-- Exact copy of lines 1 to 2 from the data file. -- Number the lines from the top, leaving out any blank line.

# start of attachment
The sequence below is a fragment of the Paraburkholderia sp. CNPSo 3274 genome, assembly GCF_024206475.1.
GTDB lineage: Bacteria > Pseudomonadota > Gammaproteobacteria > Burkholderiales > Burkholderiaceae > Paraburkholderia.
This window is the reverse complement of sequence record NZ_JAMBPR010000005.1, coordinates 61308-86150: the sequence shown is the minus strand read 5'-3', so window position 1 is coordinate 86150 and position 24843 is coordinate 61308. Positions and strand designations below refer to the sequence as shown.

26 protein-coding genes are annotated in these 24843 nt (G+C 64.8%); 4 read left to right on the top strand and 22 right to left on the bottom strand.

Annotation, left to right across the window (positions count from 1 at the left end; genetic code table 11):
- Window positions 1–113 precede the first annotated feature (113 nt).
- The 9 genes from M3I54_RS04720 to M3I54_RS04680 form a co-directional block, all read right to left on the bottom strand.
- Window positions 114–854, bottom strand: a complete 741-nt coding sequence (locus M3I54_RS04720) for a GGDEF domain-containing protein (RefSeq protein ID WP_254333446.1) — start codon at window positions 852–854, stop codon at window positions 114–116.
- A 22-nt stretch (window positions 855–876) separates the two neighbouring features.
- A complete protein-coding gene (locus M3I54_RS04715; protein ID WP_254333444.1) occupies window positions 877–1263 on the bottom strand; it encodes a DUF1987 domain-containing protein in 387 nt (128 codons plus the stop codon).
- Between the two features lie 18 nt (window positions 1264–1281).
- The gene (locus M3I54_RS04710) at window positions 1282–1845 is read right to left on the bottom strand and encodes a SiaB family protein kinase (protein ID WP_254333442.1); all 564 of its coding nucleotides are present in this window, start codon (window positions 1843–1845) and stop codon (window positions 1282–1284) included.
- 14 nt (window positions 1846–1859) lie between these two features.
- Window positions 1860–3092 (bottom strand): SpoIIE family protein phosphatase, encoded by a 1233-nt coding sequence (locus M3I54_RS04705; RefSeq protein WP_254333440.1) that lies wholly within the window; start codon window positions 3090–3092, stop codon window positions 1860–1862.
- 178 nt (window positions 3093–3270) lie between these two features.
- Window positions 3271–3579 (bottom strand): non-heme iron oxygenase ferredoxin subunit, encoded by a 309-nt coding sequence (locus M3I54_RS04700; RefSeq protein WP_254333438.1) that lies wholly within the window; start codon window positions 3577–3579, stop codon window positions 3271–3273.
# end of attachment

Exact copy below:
The sequence below is a fragment of the Paraburkholderia sp. CNPSo 3274 genome, assembly GCF_024206475.1.
GTDB lineage: Bacteria > Pseudomonadota > Gammaproteobacteria > Burkholderiales > Burkholderiaceae > Paraburkholderia.